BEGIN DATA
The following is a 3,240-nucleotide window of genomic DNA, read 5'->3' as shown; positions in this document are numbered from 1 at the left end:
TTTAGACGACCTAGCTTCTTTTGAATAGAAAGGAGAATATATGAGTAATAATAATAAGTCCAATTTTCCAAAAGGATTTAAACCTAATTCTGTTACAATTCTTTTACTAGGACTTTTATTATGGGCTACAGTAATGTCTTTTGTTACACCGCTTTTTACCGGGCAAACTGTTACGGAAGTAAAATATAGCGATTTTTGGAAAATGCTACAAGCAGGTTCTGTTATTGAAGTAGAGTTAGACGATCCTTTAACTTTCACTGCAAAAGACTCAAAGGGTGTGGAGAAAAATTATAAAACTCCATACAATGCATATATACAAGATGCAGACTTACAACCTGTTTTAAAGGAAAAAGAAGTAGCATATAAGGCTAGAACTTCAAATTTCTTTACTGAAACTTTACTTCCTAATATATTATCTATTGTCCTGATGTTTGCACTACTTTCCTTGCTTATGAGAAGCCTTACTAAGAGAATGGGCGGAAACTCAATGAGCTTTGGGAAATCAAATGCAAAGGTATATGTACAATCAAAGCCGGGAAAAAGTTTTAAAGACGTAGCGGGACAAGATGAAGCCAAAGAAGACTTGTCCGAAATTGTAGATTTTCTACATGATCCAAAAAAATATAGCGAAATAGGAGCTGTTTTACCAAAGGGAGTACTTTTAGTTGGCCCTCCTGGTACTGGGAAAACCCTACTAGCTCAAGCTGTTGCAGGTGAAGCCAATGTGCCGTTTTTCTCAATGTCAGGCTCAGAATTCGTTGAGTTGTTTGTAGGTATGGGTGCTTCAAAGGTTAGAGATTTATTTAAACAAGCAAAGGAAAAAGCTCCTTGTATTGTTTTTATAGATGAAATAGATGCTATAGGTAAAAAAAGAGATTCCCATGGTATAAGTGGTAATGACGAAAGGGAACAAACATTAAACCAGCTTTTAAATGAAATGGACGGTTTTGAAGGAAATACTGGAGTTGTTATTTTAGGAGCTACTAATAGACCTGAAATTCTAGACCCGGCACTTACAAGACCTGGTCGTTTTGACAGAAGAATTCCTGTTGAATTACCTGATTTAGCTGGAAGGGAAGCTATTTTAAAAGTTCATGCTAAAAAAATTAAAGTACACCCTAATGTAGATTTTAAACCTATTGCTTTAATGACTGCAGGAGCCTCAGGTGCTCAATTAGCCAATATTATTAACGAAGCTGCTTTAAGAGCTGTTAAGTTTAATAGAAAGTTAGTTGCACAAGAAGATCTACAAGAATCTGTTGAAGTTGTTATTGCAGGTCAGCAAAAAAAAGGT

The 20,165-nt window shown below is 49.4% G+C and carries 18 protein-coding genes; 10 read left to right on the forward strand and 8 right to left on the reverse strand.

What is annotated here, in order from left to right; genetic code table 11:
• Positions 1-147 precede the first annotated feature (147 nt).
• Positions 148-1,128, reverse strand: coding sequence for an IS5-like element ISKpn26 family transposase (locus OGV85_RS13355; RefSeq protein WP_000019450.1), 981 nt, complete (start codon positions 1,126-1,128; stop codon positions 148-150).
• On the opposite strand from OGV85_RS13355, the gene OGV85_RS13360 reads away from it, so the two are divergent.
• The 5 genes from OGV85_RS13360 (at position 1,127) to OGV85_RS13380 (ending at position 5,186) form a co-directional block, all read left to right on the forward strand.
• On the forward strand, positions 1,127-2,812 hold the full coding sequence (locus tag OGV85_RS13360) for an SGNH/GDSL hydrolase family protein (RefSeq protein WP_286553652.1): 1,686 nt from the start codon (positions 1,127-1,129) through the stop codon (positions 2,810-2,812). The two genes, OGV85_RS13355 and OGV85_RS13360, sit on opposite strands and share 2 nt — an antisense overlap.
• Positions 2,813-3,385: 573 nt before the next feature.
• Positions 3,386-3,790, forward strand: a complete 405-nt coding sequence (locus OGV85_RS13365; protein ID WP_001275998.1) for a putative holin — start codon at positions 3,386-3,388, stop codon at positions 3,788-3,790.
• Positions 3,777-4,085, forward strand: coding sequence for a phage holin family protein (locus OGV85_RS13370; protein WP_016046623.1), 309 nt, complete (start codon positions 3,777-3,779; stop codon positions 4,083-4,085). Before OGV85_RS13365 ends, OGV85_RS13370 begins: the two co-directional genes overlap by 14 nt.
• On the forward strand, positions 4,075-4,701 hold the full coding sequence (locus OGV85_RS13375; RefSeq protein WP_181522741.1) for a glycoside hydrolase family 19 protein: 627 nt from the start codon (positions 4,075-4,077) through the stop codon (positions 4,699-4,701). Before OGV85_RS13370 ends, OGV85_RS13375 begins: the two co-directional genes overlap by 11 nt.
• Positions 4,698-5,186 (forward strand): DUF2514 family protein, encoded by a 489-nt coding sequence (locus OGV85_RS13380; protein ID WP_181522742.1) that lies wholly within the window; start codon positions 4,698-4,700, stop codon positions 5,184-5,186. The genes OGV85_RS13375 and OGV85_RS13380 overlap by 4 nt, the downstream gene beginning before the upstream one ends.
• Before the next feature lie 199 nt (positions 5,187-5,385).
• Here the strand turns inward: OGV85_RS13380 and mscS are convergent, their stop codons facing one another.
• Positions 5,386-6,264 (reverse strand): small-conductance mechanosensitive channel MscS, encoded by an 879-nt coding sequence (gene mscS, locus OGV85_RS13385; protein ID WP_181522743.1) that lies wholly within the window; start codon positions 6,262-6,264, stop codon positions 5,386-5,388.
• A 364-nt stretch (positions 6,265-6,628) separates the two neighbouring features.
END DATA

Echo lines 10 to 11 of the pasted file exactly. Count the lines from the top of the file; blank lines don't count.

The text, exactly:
• Positions 2,813-3,385: 573 nt before the next feature.
• Positions 3,386-3,790, forward strand: a complete 405-nt coding sequence (locus OGV85_RS13365; protein ID WP_001275998.1) for a putative holin — start codon at positions 3,386-3,388, stop codon at positions 3,788-3,790.